It was a bit disconcerting to see a frozen vegetable mix in one of three yellow rice dishes. But the other two were wonderful. The highlight of my meal was, as usual, the naan, served fresh and hot to my table, though it was on the brittle side, as opposed to soft and suitable for dipping, scooping and grabbing. I was also very pleasantly surprised by Pavanis version of the amba-like chutney, the yellowish lemony and bitter mix found in many Indian restaurants. This one is an explosive, spicy concoction, heavily laden with curry, red hot peppers, oil and cauliflower, a true and unique thing of beauty.
At 11:45 AM the dozen diners in the 150-odd person capacity restaurant barely even began to give it a sense of occupancy. By 12:15, the guests dwindled; the four remaining diners seemed dramatically out of place in the large dining room and were, sadly, far outnumbered by the big room's staff of six who could barely contain their boredom. They did, however, their anxious best to refresh drinks and to keep busy by obsessively removing plates from diners tables, sometimes even before they were vacant of food.
I left shortly thereafter, not wishing to chance being left embarrassingly alone in the company of the staff, like some throwback British Raj Colonel, fearfully eating his lonely meal in a Northwest Frontier fort at the height of The Indian Mutiny, surrounded by savage dark and moody native servants, yearning for the pale wife and children waiting in England for his return. Outside his door, in the hot and humid Indian night, mahouts watered the elephants, while native soldiers secretly conspired against him, sharpening their daggers in anticipation of cutting his throat or stabbing him in the back. He could trust no one, not even the sojourning seemingly suspiciously stately singularly superior supplely swarthy slyly secretive super supportive, somewhat surly sentimental subservient Sikh Supply Sergeant Sanjat Singh that so many seasons so faithfully served him, following the Colonel from post to post, from Delhi to Mysore, from Calcutta to Gujarat, and, lately, to the Frontier. Now, even after having saved the Colonels life on many occasions, he was not to be trusted. So many brave English officers never made it back, betrayed by vicious natives, their bones now bleaching in the sun of the Khyber Pass, vultures picking at their eyeballs I quickly got into my car and drove away. I plan to revisit Pavani some day, perhaps when its a bit more peaceful.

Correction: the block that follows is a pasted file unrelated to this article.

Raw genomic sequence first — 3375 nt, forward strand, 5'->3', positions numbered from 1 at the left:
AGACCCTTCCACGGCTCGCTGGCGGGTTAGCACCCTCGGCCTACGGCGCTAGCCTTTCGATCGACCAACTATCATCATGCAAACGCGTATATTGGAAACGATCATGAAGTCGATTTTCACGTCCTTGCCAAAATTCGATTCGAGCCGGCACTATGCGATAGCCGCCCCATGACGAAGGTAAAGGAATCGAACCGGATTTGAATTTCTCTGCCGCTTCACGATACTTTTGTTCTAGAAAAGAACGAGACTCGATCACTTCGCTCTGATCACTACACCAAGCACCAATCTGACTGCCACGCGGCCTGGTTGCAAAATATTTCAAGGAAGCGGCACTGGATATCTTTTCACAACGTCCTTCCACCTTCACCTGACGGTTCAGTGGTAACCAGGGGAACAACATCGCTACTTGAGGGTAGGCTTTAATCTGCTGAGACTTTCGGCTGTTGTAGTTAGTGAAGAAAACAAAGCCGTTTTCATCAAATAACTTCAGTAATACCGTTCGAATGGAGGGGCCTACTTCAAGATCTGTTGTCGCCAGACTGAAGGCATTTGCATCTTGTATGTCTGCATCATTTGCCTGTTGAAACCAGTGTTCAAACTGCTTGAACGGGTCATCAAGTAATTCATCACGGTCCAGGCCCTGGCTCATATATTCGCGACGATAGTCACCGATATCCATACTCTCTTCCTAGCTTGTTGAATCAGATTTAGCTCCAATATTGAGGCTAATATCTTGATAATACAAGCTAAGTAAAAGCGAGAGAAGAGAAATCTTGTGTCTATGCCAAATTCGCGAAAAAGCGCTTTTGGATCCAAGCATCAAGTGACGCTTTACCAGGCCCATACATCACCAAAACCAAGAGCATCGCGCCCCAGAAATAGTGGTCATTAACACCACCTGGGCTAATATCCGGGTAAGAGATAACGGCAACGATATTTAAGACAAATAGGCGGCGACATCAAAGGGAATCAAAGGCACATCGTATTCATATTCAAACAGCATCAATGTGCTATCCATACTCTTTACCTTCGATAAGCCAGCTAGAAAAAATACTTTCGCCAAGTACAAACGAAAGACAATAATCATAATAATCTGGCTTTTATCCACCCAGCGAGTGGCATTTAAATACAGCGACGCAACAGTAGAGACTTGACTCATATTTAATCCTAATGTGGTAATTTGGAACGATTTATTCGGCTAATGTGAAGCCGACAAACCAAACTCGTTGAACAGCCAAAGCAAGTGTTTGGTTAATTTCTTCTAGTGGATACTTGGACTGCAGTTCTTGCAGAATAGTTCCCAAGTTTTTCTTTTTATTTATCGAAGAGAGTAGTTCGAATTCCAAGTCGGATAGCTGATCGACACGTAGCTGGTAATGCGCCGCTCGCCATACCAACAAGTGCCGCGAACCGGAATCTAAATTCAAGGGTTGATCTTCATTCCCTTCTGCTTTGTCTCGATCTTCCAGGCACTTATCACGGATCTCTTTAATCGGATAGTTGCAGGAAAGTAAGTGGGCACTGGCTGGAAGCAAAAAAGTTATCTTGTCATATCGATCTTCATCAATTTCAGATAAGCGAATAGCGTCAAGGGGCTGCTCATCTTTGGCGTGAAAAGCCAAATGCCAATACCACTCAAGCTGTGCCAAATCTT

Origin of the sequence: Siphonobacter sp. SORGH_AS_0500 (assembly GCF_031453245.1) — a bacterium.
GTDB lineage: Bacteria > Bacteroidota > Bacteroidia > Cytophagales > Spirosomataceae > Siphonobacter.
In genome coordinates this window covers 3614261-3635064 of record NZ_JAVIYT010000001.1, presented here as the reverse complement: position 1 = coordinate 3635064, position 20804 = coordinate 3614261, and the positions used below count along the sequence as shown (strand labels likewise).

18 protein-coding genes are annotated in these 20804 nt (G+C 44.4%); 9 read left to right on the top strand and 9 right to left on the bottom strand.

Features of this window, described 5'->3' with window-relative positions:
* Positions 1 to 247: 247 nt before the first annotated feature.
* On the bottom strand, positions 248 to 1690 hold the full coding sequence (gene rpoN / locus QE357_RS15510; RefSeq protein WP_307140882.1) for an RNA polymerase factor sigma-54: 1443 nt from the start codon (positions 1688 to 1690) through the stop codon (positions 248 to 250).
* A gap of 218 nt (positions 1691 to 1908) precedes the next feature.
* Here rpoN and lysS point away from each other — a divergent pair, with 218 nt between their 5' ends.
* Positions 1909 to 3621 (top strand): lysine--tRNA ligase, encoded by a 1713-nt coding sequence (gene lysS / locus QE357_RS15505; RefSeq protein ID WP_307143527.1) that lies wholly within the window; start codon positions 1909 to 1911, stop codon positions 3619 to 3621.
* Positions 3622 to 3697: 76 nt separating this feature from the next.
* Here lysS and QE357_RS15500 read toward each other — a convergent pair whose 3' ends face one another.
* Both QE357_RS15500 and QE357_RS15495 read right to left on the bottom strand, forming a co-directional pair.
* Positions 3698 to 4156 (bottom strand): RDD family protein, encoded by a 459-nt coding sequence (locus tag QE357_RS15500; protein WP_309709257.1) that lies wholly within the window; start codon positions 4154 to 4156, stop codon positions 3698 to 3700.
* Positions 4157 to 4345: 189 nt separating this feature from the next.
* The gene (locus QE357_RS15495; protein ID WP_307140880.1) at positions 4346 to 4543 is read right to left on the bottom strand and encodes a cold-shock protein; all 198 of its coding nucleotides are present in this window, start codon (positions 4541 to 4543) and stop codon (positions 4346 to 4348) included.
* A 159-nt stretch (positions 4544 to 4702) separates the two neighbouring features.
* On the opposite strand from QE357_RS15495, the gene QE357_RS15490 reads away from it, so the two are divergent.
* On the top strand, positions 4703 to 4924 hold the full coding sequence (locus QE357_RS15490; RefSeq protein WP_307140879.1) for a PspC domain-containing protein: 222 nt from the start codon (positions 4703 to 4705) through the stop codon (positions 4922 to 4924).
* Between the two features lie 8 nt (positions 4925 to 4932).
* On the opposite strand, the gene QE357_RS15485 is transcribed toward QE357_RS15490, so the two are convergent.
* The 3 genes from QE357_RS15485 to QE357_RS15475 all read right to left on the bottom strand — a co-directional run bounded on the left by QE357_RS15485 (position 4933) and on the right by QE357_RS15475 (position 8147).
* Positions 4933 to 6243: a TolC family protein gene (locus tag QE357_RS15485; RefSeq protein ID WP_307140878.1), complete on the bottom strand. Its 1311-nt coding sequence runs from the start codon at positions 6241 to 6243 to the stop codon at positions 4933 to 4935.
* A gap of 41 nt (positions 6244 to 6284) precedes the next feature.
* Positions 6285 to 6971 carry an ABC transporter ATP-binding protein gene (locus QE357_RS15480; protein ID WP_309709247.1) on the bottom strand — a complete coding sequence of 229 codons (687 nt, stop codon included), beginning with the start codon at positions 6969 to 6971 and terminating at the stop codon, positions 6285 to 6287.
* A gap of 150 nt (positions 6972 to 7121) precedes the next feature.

Pavani, while offering twice the number of items on its lunch buffet as did its predecessor, serves as proof of what many of us have long contended: size does not matter. I certainly hope that once it improves its food (Which wont take much), it will also figure out a way to rotate the buffet items until the well deserved flood of customers begins, solving the problem best addressed by Rule # 1 Of Buffet Management:
The less the rotation, the worse the food;
The worst the food, the less the customers;
The less the customers, the smaller the income;
The smaller the income, the less the rotation
Its a vicious cycle which not even fancy silverware, cloth napkins and two tablecloths per table at lunchtime can overcome.
Whether Pavani succeeds in conquering the curse of many new buffet restaurants or not, I wont say, although I do have an opinion. There is one thing that I am sure of, however: rent on Richmond is expensive, and Madras Pavilion waits right around the corner.
By the way: did anyone eat at Udupi while it was around? Any comments?